Local effect troublesome
Recently, we published a story about the demise of Carville National Leather Corp., a leather tannery in operation in the city of Johnstown since 1967. In the story, company President Bob Carville explained 65 percent of his company’s business came from military contracts that abruptly dried up when Congress and President Obama failed to reach a debt-reduction agreement in March, which triggered automatic across-the-board spending cuts, a process known as “sequestration.” Altogether, the spending cuts have taken about $85.4 billion out of the economy.
Carville described sequestration as the “straw that broke the camel’s back” and put him out of business, leaving about a dozen people unemployed.
Sequestration wasn’t the only factor in the company’s demise. The business caught fire three times since 2009, one of which interrupted business for eight months. In addition, relying on one client, in this case the U.S. military, can be a mistake in industry.
The loss of Carville is unfortunate for the people who lost their jobs, the vacant industrial building Carville leaves behind on Knox Avenue, and the local economy, which will be affected by the newly unemployed and the possible loss of tax revenues.
Sequestration was not a targeted approach to reducing the nation’s debt while maintaining economic growth; it was a ham-fisted approach no one really wanted and one that represents the failure of our nation’s leaders to compromise. Carville is only one visible manifestation of the consequences of that failure. Lexington Center, for example, Fulton County’s largest private employer, relies on federal spending, which is more important to the local economy than many people realize.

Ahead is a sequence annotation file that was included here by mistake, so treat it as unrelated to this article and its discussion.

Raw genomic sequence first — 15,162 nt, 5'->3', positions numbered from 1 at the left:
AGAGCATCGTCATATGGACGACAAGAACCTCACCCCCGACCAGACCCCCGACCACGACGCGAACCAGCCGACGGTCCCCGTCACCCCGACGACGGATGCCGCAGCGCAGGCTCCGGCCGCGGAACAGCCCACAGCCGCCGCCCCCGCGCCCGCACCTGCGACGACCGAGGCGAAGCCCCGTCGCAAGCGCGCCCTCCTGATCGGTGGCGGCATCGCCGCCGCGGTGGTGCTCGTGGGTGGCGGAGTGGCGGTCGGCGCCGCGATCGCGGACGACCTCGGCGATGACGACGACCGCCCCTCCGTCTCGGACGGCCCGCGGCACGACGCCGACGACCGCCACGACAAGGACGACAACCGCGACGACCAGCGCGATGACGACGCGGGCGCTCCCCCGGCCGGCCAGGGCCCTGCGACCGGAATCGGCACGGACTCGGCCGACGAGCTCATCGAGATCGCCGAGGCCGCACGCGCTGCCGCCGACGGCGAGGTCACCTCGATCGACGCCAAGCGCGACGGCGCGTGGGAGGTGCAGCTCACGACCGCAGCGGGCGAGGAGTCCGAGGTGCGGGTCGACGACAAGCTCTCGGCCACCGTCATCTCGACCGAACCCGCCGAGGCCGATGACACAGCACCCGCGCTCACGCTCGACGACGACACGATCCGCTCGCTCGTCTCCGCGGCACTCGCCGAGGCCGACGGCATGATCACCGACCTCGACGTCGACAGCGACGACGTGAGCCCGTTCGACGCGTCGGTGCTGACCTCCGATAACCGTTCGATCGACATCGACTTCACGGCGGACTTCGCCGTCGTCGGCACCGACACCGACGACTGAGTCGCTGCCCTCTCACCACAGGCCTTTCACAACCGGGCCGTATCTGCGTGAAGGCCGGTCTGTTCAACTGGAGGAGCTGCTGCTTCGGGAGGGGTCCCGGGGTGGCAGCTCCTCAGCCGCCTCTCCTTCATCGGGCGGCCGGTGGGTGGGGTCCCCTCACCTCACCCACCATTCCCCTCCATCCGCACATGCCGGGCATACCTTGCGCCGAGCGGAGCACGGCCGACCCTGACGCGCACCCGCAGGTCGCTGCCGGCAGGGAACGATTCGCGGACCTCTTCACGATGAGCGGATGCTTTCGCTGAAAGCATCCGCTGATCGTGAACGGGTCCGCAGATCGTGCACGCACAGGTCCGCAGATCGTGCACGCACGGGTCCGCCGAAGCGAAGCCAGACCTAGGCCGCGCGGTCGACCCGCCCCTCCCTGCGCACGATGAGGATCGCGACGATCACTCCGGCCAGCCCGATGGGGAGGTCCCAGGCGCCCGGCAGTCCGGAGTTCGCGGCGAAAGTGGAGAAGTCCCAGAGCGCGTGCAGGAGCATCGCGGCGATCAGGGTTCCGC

The current budget battle in Washington, which threatens to shut down at least portions of the federal government after Oct. 1 and could lead to the first default of U.S. debt, has the potential to do serious economic harm to the area.
While one can lament our economy has grown too dependent on debt-fueled government spending, a realistic, measured approach to reducing that dependency is a better course than an abrupt government shutdown.
The economy is too weak for that kind of medicine. Let’s not have to learn that the hard way. We call on our local congressmen to find a way to avert a shutdown and find a reasonable compromise with the president. We suggest our readers use the phone numbers on this page to call their representatives and tell them you want compromise, not brinksmanship. Members of Congress should take those phone calls seriously.